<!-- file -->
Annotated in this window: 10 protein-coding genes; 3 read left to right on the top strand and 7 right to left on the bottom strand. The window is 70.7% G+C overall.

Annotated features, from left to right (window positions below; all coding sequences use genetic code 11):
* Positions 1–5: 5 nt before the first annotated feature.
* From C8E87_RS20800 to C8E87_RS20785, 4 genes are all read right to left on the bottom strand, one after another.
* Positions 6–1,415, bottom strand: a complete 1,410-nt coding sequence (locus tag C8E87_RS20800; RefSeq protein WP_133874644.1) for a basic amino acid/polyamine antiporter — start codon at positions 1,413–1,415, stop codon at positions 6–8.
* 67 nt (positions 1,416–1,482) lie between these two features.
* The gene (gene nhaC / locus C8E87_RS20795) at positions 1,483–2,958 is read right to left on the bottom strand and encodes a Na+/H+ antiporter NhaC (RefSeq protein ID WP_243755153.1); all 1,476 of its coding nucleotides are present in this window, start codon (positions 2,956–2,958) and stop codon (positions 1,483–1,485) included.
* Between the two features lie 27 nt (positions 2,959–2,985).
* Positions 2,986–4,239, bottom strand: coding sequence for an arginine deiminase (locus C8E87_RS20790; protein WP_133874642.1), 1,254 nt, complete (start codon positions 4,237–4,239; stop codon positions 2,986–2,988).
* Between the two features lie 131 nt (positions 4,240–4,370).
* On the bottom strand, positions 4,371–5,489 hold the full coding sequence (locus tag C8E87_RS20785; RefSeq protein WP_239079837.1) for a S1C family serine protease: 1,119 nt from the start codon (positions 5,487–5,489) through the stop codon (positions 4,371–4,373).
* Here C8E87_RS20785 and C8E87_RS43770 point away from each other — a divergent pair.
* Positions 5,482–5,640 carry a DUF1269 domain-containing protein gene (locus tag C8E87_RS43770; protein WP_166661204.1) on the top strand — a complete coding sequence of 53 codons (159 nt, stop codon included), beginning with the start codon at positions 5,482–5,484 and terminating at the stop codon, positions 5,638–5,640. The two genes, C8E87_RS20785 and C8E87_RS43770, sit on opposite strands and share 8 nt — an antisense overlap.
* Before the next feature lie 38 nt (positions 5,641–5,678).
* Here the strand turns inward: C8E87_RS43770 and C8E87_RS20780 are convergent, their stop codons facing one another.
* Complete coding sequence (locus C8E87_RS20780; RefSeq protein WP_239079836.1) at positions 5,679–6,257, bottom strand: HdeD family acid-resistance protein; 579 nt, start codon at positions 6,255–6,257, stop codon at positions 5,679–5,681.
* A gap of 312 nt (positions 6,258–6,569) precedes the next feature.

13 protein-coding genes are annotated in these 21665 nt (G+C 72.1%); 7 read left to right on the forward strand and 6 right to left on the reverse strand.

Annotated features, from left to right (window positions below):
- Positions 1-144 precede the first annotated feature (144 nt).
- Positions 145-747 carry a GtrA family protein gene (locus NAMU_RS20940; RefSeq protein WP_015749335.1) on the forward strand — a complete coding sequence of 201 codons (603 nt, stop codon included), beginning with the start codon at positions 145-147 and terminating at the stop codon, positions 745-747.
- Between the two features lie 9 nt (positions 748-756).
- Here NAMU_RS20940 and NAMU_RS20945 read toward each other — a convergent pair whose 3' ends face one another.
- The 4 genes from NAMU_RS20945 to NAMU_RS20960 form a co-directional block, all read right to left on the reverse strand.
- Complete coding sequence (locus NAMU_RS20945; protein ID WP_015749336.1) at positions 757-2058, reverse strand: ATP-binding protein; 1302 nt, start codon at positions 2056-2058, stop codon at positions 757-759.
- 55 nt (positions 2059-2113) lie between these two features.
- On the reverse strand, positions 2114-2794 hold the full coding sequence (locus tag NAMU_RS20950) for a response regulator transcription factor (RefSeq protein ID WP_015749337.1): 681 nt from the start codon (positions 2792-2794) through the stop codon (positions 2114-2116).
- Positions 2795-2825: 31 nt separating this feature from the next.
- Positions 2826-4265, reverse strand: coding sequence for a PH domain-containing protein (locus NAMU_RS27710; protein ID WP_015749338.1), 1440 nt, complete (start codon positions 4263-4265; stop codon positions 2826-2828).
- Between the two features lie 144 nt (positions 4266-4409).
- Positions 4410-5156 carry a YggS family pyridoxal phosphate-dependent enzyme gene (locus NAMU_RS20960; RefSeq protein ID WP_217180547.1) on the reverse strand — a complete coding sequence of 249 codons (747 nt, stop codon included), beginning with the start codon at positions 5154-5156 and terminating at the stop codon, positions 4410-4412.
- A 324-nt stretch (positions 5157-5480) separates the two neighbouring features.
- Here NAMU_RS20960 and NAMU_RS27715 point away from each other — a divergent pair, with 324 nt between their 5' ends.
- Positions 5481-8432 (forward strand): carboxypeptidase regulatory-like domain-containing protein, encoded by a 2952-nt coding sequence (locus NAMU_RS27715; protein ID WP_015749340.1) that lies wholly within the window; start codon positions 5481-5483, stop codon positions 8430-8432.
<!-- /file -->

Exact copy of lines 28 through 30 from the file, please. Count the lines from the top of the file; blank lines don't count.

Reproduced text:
- Positions 2795-2825: 31 nt separating this feature from the next.
- Positions 2826-4265, reverse strand: coding sequence for a PH domain-containing protein (locus NAMU_RS27710; protein ID WP_015749338.1), 1440 nt, complete (start codon positions 4263-4265; stop codon positions 2826-2828).
- Between the two features lie 144 nt (positions 4266-4409).